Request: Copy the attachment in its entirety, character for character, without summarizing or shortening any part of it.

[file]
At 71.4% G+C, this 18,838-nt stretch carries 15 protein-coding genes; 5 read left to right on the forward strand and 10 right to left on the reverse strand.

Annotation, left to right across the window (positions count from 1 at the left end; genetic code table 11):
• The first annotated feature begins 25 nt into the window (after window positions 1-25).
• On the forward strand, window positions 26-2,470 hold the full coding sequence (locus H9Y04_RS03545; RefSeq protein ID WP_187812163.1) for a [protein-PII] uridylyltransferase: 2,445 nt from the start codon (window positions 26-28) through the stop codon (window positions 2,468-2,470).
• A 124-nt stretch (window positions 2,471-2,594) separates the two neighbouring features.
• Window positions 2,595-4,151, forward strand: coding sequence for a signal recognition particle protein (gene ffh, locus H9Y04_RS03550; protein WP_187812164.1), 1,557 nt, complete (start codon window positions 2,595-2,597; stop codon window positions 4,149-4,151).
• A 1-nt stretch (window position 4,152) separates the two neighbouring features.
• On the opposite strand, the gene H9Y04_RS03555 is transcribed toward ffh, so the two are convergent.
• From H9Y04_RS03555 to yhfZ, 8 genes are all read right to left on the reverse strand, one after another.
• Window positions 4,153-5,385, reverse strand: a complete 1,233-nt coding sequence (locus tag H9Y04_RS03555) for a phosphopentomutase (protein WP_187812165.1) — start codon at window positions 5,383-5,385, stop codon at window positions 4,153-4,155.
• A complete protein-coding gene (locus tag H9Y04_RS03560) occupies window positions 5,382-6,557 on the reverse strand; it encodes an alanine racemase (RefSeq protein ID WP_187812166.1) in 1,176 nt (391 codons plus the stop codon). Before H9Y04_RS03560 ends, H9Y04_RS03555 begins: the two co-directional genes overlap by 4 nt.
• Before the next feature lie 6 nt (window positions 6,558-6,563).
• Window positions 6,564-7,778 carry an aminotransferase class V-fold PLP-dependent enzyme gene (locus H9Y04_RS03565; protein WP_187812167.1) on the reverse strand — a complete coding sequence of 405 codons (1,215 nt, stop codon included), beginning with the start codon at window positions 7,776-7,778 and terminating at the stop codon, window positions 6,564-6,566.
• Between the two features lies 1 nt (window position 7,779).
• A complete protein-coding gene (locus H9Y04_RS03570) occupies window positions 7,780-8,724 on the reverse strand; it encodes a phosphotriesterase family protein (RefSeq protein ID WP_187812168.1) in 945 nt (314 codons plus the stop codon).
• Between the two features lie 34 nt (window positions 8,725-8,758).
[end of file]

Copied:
At 71.4% G+C, this 18,838-nt stretch carries 15 protein-coding genes; 5 read left to right on the forward strand and 10 right to left on the reverse strand.

Annotation, left to right across the window (positions count from 1 at the left end; genetic code table 11):
• The first annotated feature begins 25 nt into the window (after window positions 1-25).
• On the forward strand, window positions 26-2,470 hold the full coding sequence (locus H9Y04_RS03545; RefSeq protein ID WP_187812163.1) for a [protein-PII] uridylyltransferase: 2,445 nt from the start codon (window positions 26-28) through the stop codon (window positions 2,468-2,470).
• A 124-nt stretch (window positions 2,471-2,594) separates the two neighbouring features.
• Window positions 2,595-4,151, forward strand: coding sequence for a signal recognition particle protein (gene ffh, locus H9Y04_RS03550; protein WP_187812164.1), 1,557 nt, complete (start codon window positions 2,595-2,597; stop codon window positions 4,149-4,151).
• A 1-nt stretch (window position 4,152) separates the two neighbouring features.
• On the opposite strand, the gene H9Y04_RS03555 is transcribed toward ffh, so the two are convergent.
• From H9Y04_RS03555 to yhfZ, 8 genes are all read right to left on the reverse strand, one after another.
• Window positions 4,153-5,385, reverse strand: a complete 1,233-nt coding sequence (locus tag H9Y04_RS03555) for a phosphopentomutase (protein WP_187812165.1) — start codon at window positions 5,383-5,385, stop codon at window positions 4,153-4,155.
• A complete protein-coding gene (locus tag H9Y04_RS03560) occupies window positions 5,382-6,557 on the reverse strand; it encodes an alanine racemase (RefSeq protein ID WP_187812166.1) in 1,176 nt (391 codons plus the stop codon). Before H9Y04_RS03560 ends, H9Y04_RS03555 begins: the two co-directional genes overlap by 4 nt.
• Before the next feature lie 6 nt (window positions 6,558-6,563).
• Window positions 6,564-7,778 carry an aminotransferase class V-fold PLP-dependent enzyme gene (locus H9Y04_RS03565; protein WP_187812167.1) on the reverse strand — a complete coding sequence of 405 codons (1,215 nt, stop codon included), beginning with the start codon at window positions 7,776-7,778 and terminating at the stop codon, window positions 6,564-6,566.
• Between the two features lies 1 nt (window position 7,779).
• A complete protein-coding gene (locus H9Y04_RS03570) occupies window positions 7,780-8,724 on the reverse strand; it encodes a phosphotriesterase family protein (RefSeq protein ID WP_187812168.1) in 945 nt (314 codons plus the stop codon).
• Between the two features lie 34 nt (window positions 8,725-8,758).